Geographical Features Of India Essay
Its characteristic features are shallow valleys and rounded hilltops. It divides into three different plateaus. The Deccan Plateau is triangular shaped and is bounded by the Vindhyas and the Western and Eastern Ghats. It covers a total area of 1.9 million sq km. The Malwa Plateau spreads across the parts of Gujarat, Rajasthan and Madhya Pradesh. Chambal River and the Mahi River also flow through the Western region. Situated in the eastern part of India is the Chota Nagpur Plateau. The plateau covers parts of Jharkhand, Bihar, Odisha and Chhattisgarh.
The fourth is the coastal plains of India. The Eastern Coastal Plains are between the Ghats and the Bay of Bengal. This runs from the southern tip of India to the Northeast. The Western Coastal Plains are between the Ghats and the Arabian Sea. The Western Coastal plains also run from the southern tip of India to the Northwest.
The fifth area is the Thar Desert. It is one of the largest deserts in the world. It covers over 60% of the area of Rajasthan. It also extends into Pakistan. The Luni River is the only one in the desert and receives little rainfall. This desert has a very arid climate, making vegetation scarce.
The sixth and final geographic region is is the islands. There are two major groups of islands in India. They are the Andaman and Nicobar Islands, and the Lakshadweep Islands. Lakshadweep Islands are in the Arabian Sea. The Andaman and …show more content…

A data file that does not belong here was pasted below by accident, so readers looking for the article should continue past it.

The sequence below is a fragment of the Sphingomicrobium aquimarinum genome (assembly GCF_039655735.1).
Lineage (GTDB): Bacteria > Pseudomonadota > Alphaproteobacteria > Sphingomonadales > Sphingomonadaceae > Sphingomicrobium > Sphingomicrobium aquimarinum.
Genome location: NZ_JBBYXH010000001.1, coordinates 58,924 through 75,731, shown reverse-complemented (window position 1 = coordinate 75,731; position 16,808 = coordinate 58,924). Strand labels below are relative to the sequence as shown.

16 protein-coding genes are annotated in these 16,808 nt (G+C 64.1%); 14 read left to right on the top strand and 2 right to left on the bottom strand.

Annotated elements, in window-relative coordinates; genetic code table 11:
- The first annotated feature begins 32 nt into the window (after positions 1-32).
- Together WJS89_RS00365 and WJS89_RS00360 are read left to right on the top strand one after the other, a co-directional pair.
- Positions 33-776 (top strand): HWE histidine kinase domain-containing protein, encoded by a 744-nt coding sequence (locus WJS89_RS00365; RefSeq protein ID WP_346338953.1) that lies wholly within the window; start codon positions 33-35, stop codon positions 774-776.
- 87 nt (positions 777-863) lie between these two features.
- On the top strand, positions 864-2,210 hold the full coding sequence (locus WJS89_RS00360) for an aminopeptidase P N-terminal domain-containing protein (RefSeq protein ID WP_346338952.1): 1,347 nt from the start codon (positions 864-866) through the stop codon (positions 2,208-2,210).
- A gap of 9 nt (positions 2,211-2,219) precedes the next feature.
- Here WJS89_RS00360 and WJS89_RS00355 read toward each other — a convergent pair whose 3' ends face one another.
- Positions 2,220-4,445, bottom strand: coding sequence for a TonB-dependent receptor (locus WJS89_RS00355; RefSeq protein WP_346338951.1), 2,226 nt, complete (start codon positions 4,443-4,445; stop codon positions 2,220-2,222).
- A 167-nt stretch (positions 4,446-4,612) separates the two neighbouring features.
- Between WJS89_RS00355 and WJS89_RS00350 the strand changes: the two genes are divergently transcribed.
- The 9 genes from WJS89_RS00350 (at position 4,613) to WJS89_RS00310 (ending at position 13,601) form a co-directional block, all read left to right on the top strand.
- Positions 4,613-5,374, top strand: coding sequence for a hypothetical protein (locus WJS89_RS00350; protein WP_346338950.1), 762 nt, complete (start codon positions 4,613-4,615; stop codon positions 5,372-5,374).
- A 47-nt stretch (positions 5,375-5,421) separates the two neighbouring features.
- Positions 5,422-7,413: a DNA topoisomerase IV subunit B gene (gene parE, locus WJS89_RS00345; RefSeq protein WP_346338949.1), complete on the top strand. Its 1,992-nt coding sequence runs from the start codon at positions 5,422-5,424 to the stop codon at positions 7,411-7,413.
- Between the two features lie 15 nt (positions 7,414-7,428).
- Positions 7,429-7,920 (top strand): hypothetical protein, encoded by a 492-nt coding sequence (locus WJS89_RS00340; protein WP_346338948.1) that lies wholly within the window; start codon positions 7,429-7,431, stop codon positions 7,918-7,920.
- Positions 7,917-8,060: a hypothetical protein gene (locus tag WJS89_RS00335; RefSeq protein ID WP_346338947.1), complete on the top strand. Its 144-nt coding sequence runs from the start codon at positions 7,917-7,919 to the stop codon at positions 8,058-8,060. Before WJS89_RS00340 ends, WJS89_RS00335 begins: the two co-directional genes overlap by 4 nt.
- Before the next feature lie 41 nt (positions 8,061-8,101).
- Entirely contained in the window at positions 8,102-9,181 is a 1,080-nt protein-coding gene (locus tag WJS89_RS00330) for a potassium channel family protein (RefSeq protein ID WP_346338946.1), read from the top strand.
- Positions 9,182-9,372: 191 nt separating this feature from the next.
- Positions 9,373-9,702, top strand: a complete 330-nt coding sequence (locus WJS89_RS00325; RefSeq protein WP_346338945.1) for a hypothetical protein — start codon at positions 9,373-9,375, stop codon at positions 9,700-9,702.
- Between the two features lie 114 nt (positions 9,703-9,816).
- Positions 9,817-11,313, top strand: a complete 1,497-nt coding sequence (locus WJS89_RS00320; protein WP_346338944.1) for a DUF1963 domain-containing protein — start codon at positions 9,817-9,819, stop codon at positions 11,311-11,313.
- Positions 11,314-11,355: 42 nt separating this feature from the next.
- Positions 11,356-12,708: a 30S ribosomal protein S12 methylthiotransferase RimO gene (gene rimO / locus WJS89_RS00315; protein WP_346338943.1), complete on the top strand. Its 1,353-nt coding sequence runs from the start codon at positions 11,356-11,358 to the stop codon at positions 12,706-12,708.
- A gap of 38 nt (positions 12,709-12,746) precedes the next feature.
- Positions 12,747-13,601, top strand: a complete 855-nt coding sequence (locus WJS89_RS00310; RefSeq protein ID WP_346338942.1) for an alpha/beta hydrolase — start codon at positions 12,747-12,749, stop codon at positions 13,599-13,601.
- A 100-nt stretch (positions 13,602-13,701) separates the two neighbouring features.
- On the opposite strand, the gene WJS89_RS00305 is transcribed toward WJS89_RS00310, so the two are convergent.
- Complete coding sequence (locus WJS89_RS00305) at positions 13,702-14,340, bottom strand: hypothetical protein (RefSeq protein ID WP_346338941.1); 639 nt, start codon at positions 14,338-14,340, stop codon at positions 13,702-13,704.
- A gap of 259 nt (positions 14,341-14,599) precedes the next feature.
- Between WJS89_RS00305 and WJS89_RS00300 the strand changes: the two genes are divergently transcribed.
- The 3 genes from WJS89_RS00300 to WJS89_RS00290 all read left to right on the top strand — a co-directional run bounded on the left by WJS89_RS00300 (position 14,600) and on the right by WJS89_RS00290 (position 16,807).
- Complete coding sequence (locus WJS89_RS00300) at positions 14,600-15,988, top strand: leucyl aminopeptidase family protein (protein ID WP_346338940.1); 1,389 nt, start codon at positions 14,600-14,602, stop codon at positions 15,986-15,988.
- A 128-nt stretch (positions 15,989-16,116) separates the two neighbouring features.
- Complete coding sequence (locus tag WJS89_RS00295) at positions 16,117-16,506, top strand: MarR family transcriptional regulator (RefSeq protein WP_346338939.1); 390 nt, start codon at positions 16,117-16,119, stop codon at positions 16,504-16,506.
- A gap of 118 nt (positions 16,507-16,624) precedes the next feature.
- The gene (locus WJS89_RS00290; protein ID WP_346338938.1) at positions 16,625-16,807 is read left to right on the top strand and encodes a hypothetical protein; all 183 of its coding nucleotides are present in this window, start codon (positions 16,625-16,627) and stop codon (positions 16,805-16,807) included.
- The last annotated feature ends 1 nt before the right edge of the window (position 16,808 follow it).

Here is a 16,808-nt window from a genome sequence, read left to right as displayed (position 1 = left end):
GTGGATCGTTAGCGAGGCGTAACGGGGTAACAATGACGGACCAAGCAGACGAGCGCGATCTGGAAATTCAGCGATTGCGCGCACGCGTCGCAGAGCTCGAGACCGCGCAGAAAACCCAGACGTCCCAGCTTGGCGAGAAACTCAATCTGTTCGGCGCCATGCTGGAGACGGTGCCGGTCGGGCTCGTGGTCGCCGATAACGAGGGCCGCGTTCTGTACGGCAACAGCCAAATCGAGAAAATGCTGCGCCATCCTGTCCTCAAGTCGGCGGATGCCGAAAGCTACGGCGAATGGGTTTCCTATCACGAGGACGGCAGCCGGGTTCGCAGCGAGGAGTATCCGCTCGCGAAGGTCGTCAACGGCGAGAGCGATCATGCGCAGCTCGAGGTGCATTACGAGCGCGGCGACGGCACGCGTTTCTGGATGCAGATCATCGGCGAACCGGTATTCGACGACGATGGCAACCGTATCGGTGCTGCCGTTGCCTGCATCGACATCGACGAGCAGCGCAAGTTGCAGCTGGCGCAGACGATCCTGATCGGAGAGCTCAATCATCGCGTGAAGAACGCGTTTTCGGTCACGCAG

This period witnessed an intellectual resurgence of the Hindu religion. It is referred to as the "Golden Age of India". During this time, aspects of culture and religion spread to a lot of Asia, while kingdoms in southern India had sea trade with the Roman Empire. During this time, the Indian cultural influence spread over large areas of Southeast Asia. This would lead to the institution of Indian kingdoms in Southeast Asia.
In some parts of North India, Muslim rule started in the 13th century. The central Asia Turks would establish the Delhi Sultanate in 1206. In the early 14th century, The Delhi Sultanate ruled the major part of northern India. In the late 14th century, the Delhi Sultanate would see a decline. This would lead to the coming of several powerful Hindu states. The Mughals came from Asia and covered large parts of India gradually in the 16th century. By the early 18th century, the Mughal Empire suffered a slow decline, which in turn provided opportunities for other kingdoms to gain control over large